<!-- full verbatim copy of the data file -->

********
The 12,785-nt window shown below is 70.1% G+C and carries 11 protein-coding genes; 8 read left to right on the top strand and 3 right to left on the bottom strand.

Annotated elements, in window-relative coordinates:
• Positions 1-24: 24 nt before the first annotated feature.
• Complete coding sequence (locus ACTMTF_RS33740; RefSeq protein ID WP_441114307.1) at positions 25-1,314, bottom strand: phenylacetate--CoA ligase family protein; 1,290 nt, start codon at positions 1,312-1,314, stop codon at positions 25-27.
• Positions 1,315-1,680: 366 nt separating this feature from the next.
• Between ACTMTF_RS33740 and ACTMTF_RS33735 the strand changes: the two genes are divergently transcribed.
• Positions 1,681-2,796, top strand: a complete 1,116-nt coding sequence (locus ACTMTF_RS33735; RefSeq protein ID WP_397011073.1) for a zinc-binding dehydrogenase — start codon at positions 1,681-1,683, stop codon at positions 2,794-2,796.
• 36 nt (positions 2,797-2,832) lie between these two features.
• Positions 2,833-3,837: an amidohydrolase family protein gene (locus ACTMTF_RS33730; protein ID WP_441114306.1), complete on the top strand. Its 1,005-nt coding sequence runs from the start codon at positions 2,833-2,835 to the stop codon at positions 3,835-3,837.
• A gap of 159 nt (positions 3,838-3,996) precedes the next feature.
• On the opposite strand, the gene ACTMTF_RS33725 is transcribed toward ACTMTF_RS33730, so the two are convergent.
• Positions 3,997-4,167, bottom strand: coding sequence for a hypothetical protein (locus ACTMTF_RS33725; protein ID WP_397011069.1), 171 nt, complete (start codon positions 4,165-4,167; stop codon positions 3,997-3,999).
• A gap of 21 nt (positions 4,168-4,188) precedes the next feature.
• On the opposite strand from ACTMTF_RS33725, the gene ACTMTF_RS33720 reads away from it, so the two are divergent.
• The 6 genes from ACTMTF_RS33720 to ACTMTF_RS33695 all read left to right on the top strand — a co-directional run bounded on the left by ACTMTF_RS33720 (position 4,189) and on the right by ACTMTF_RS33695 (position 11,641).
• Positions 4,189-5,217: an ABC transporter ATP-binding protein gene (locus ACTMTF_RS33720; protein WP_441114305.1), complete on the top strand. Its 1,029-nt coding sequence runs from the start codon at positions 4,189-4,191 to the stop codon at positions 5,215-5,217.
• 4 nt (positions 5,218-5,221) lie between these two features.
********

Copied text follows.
The 12,785-nt window shown below is 70.1% G+C and carries 11 protein-coding genes; 8 read left to right on the top strand and 3 right to left on the bottom strand.

Annotated elements, in window-relative coordinates:
• Positions 1-24: 24 nt before the first annotated feature.
• Complete coding sequence (locus ACTMTF_RS33740; RefSeq protein ID WP_441114307.1) at positions 25-1,314, bottom strand: phenylacetate--CoA ligase family protein; 1,290 nt, start codon at positions 1,312-1,314, stop codon at positions 25-27.
• Positions 1,315-1,680: 366 nt separating this feature from the next.
• Between ACTMTF_RS33740 and ACTMTF_RS33735 the strand changes: the two genes are divergently transcribed.
• Positions 1,681-2,796, top strand: a complete 1,116-nt coding sequence (locus ACTMTF_RS33735; RefSeq protein ID WP_397011073.1) for a zinc-binding dehydrogenase — start codon at positions 1,681-1,683, stop codon at positions 2,794-2,796.
• 36 nt (positions 2,797-2,832) lie between these two features.
• Positions 2,833-3,837: an amidohydrolase family protein gene (locus ACTMTF_RS33730; protein ID WP_441114306.1), complete on the top strand. Its 1,005-nt coding sequence runs from the start codon at positions 2,833-2,835 to the stop codon at positions 3,835-3,837.
• A gap of 159 nt (positions 3,838-3,996) precedes the next feature.
• On the opposite strand, the gene ACTMTF_RS33725 is transcribed toward ACTMTF_RS33730, so the two are convergent.
• Positions 3,997-4,167, bottom strand: coding sequence for a hypothetical protein (locus ACTMTF_RS33725; protein ID WP_397011069.1), 171 nt, complete (start codon positions 4,165-4,167; stop codon positions 3,997-3,999).
• A gap of 21 nt (positions 4,168-4,188) precedes the next feature.
• On the opposite strand from ACTMTF_RS33725, the gene ACTMTF_RS33720 reads away from it, so the two are divergent.
• The 6 genes from ACTMTF_RS33720 to ACTMTF_RS33695 all read left to right on the top strand — a co-directional run bounded on the left by ACTMTF_RS33720 (position 4,189) and on the right by ACTMTF_RS33695 (position 11,641).
• Positions 4,189-5,217: an ABC transporter ATP-binding protein gene (locus ACTMTF_RS33720; protein WP_441114305.1), complete on the top strand. Its 1,029-nt coding sequence runs from the start codon at positions 4,189-4,191 to the stop codon at positions 5,215-5,217.
• 4 nt (positions 5,218-5,221) lie between these two features.